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This is one of my newspaper columns from a few years back..
The importance of refraining from fretting was called to my attention in an essay by Carolyn Arends in Christianity Today (p. 56, Feb. 2010) Frankly, I hadn’t thought much about fretting being something a person of faith should address as being a negative factor, as being sinful.
I’ll confess I’ve done my share of fretting. Even this day has been far from fret-free. I’ve asked myself what’s the difference between acceptable frustration and when does it move into fretting? Jesus, after all, was frustrated at times, with His disciples and others. But I don’t see Him fretting.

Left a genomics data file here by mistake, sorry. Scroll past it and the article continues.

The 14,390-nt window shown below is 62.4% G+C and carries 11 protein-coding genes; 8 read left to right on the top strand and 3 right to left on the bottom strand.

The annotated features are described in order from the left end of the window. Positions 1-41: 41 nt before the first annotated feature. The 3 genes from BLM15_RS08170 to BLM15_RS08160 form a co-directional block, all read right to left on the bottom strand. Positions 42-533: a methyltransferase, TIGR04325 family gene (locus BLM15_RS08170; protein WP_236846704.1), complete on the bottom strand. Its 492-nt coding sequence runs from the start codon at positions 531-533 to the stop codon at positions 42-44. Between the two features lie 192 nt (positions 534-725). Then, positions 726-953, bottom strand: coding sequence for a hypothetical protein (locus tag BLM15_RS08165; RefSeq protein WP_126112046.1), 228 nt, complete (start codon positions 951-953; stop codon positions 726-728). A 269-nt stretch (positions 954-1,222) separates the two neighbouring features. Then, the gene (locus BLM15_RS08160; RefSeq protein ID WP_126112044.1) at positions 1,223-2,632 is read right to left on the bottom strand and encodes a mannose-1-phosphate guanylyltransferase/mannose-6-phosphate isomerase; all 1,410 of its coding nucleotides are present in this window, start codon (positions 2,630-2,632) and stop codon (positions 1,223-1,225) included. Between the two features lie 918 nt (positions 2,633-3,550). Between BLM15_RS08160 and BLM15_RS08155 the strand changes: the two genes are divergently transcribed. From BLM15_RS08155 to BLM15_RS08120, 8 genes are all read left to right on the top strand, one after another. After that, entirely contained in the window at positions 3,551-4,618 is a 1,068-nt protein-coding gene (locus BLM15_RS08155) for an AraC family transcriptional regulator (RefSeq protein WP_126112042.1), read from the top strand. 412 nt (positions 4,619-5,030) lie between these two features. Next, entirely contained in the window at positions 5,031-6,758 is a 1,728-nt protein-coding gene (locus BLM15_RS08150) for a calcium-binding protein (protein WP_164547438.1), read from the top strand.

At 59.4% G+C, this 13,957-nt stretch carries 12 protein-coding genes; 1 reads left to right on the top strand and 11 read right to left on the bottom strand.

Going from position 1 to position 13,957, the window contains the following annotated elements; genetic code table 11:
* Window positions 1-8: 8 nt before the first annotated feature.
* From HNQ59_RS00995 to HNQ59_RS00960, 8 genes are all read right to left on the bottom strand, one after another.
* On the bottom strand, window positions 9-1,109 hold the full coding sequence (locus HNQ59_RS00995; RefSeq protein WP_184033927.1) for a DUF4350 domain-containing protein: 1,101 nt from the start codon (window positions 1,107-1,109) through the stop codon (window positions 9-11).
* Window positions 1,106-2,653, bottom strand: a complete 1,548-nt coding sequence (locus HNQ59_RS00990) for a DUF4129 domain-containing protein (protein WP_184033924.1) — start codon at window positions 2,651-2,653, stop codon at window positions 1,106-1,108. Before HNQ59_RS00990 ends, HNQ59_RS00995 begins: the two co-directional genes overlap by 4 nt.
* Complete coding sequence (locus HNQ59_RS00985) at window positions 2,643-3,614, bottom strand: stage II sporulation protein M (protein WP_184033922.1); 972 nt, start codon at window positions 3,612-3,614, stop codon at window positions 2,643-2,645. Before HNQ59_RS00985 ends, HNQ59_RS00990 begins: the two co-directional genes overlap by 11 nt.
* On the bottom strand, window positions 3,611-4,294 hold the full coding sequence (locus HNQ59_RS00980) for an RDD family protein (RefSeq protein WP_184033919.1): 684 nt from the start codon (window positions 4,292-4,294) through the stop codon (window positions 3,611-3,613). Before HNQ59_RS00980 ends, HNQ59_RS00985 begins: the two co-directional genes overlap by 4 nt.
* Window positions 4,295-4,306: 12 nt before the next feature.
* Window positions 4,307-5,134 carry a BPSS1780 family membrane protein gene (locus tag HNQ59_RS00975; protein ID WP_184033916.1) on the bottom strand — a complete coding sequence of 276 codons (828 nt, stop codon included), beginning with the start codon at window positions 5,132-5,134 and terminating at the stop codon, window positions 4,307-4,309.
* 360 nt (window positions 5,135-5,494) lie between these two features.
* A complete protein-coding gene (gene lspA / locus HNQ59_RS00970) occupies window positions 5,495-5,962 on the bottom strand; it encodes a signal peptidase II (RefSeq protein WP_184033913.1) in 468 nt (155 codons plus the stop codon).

It seems to me that fretting is prolonged frustration, frustration to which we fail to apply faith. When we feel things are out of our control – that we are at the mercy of someone else or the victim of a set of circumstances – we fret.
I know, fretting actually feels good in a perverse sort of way. That’s the problem, it’s a perverse pleasure and does us no good, but harm. Fretting causes us all kinds of problems, including making us envious and jealous of others who don’t have our high standards and yet seem to get ahead.
I looked up the word “fret” and found that it’s from the Old English word “fretan” which means to devour! Fretting eats away at us! It’s a cancer of the heart, an acid of the soul!
Sometimes we feel powerless to influence or change people or circumstances. It’s easy to fret about it. Instead, we should be focusing on putting our trust in God, that He’s still in ultimate control. I’m convinced a faith-filled day can lead to a fret-free day! You too?
King David states three times in his Psalm that we’ve numbered 37 in our Bibles, “Do not fret…”